code that handles OOM.
You can't portably handle OOM anyway.

On a modern, multitasking operating system with virtual memory, OOM is
signalled by killing some processes. You don't get notified by it. Your memory
allocations succeed, but you may get SIGBUS when you try to access it.
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Michael Kilburn
2017-08-16 07:00:32 UTC
Permalink
Post by Thiago Macieira
Post by Michael Kilburn
Leaving this case unspecified prevents me from writing portable
code that handles OOM.
You can't portably handle OOM anyway.
I can limit my memory allocations (by intercepting malloc), I can run 32bit
app on 64 bit machine with 16GB of memory, and etc.
Post by Thiago Macieira
On a modern, multitasking operating system with virtual memory, OOM is
signalled by killing some processes. You don't get notified by it. Your
Post by Thiago Macieira
memory
allocations succeed, but you may get SIGBUS when you try to access it.
Yes, everyone knows about OOM-killer. Linux can be configured to overcommit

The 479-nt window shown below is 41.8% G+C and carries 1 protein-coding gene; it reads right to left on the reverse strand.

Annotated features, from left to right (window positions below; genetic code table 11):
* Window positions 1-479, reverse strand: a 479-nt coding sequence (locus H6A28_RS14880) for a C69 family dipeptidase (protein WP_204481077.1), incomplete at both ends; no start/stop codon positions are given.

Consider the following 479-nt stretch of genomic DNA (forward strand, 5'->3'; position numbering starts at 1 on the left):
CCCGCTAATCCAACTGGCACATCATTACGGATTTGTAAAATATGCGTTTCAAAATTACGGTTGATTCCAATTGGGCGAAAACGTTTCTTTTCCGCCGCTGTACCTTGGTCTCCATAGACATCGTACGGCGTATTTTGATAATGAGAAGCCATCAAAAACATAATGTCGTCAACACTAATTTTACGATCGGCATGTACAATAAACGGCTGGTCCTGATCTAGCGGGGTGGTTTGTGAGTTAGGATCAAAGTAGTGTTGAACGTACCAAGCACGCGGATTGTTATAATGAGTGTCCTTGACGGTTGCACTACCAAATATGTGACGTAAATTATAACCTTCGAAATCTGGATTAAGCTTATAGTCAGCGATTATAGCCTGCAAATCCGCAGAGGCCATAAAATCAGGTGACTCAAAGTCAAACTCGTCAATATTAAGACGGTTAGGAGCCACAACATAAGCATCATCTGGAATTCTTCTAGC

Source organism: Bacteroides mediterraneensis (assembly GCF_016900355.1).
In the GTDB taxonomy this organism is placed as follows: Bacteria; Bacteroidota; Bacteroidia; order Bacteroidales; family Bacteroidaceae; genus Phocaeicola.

-- in this case apps aren't killed.
Post by Thiago Macieira
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Thiago Macieira
2017-08-16 15:43:00 UTC
Permalink
Post by Michael Kilburn
Post by Thiago Macieira
Post by Michael Kilburn
Leaving this case unspecified prevents me from writing portable
code that handles OOM.
You can't portably handle OOM anyway.
I can limit my memory allocations (by intercepting malloc), I can run 32bit
app on 64 bit machine with 16GB of memory, and etc.
None of which guard you against another process consuming 15.99 GB of RAM.
Post by Michael Kilburn
Post by Thiago Macieira
On a modern, multitasking operating system with virtual memory, OOM is
signalled by killing some processes. You don't get notified by it. Your memory